I’ve always enjoyed watching people in public, overhearing snatches of conversation, noticing body language and movement. It comes from being a writer and trying to learn how people act and react, how they talk and move and interact. It helps me to make my characters more real.
During lockdown, I wasn’t getting that immersion, so I found an alternative. I live on a fairly busy, two-lane road, near an intersection. So when the traffic light turns red throughout the day, cars can back up past my driveway. This allows me to see the drivers in their vehicles as they wait for the light to turn green.
I find it fascinating to watch them for the minute or two they’re stuck there. Some sing along with whatever is playing on their car stereos. Others talk on their phones, either holding them up to their face or using the speaker (so it looks like they’re talking to themselves – which may occasionally be the case).
A few look around, maybe admiring the live oaks that line the road (it’s a canopy road), looking at the houses, the birds, and squirrels. We have a lot of wildlife in my area due to the natural setting. Red-tailed hawks are often circling overhead, along with the massive turkey vultures. I once saw a driver startled by the shadow of one of these birds as it flittered across the hood of their car.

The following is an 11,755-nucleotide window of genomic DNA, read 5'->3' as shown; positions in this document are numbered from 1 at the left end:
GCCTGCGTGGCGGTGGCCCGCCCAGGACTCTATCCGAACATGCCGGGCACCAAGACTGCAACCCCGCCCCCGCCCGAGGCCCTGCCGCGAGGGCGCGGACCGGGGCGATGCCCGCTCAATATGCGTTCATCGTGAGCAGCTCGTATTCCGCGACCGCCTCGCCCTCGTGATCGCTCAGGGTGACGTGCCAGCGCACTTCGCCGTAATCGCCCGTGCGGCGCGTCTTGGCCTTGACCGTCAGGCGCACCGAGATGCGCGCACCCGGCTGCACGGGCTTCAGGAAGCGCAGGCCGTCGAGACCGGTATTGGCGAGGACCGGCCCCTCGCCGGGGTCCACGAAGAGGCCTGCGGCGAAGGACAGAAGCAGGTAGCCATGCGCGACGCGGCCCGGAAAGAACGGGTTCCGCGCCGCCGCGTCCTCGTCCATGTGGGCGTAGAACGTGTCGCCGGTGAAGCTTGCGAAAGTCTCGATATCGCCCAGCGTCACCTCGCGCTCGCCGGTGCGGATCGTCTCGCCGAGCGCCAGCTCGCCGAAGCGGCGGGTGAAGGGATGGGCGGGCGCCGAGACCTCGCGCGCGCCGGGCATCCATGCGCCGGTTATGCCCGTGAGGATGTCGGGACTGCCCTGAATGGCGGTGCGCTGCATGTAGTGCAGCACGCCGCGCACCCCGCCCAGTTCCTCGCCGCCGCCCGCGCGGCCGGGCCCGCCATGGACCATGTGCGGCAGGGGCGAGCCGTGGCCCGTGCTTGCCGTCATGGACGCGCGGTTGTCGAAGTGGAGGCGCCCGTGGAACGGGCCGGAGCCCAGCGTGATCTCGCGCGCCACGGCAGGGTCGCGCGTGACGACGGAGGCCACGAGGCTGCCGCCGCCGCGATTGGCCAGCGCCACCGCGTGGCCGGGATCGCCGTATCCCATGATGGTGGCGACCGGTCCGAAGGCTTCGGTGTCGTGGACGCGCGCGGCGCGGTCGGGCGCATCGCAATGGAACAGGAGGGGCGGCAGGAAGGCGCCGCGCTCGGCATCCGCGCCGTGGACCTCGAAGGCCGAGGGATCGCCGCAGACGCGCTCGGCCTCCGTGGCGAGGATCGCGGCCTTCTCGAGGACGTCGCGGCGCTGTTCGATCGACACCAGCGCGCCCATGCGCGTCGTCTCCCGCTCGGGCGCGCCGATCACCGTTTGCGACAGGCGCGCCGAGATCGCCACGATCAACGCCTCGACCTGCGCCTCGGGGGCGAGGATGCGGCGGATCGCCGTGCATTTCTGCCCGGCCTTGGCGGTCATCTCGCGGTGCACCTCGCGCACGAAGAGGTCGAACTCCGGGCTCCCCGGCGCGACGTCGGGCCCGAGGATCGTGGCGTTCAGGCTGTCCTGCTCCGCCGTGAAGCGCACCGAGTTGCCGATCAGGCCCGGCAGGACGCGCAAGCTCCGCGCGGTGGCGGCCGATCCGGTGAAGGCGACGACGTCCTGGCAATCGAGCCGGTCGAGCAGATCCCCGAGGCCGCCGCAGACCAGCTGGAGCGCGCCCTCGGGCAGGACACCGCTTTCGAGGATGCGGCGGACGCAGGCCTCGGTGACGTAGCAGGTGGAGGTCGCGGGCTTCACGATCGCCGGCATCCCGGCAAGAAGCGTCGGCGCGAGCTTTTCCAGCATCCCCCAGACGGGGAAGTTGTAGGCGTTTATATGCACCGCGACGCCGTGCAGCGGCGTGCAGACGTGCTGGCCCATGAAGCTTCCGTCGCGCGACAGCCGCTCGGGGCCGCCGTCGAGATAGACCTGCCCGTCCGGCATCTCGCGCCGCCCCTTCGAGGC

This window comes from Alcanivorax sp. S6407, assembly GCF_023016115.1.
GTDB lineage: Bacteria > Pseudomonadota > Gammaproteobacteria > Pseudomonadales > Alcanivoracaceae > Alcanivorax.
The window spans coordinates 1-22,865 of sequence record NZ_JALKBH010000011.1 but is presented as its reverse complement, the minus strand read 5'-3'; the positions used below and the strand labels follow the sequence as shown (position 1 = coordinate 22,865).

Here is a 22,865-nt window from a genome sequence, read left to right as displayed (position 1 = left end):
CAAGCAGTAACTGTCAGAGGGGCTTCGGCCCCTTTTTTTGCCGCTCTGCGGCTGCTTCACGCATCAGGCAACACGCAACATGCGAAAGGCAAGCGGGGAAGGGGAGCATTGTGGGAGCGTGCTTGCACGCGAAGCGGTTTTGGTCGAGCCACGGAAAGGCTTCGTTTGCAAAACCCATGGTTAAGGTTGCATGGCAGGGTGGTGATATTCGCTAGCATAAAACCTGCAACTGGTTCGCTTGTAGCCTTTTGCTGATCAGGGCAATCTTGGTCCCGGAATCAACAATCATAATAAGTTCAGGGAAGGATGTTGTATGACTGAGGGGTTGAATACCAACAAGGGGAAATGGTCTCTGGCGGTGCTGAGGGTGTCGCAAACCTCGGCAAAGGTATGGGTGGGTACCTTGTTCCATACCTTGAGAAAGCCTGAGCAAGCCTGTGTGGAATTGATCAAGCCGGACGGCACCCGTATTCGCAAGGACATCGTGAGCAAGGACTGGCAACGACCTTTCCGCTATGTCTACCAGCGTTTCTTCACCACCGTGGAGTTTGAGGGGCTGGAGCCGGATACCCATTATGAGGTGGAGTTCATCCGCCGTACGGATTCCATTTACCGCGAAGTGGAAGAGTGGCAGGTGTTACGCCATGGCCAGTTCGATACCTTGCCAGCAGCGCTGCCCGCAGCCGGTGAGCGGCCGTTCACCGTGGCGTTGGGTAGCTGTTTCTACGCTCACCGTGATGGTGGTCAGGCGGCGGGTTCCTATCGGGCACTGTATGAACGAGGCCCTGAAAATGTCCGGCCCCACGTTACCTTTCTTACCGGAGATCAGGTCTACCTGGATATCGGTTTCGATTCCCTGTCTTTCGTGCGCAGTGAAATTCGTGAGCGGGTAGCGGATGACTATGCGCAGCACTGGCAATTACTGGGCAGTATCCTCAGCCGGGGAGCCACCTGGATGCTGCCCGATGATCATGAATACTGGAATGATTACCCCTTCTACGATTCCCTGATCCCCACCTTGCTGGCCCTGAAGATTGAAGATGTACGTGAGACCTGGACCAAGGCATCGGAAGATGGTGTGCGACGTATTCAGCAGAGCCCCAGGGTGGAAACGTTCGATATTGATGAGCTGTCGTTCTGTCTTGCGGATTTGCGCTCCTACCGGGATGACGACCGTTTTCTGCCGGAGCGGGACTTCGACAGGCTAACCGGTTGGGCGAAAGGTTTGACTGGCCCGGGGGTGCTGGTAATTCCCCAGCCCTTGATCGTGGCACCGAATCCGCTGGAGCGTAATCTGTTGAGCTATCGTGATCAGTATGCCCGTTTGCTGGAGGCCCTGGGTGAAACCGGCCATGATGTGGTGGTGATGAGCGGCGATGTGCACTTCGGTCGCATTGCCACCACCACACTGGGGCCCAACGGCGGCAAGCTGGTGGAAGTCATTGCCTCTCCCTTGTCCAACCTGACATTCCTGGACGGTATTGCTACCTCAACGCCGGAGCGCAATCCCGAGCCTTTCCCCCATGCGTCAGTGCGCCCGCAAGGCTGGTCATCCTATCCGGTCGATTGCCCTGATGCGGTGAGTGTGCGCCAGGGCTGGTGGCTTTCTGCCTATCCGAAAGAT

Then a few other drivers simply sit and stare. I wonder if they’re listening to music or a podcast, or if they’re lost in their own thoughts. I then try to imagine what they might be thinking about. Their day at the office? What they have waiting for them when they get home? Plans for the weekend? How they’re going to break off a relationship?
An infinite number of possibilities.
They never see me and never know what world I’ve created for them. That’s probably for the best. I doubt my imaginings are anywhere close to reality.
I’ve also done this while I’ve been stuck in traffic, looking around at the other drivers around me. However, it has to be done casually – no staring – because they can see me, too. It’s not as much fun, though. Sitting at my living room window, unseen by the drivers on the road, appeals to my writing self. It’s like looking at a scene in a story, a character enters stage right, and I quickly take them in and create a backstory.
I find it good exercise for my imagination. I build characters from the people I see sitting out there for a minute. They move on when the light turns green, never to be seen again, but their snippet of story remains in my head, filed away for future reference.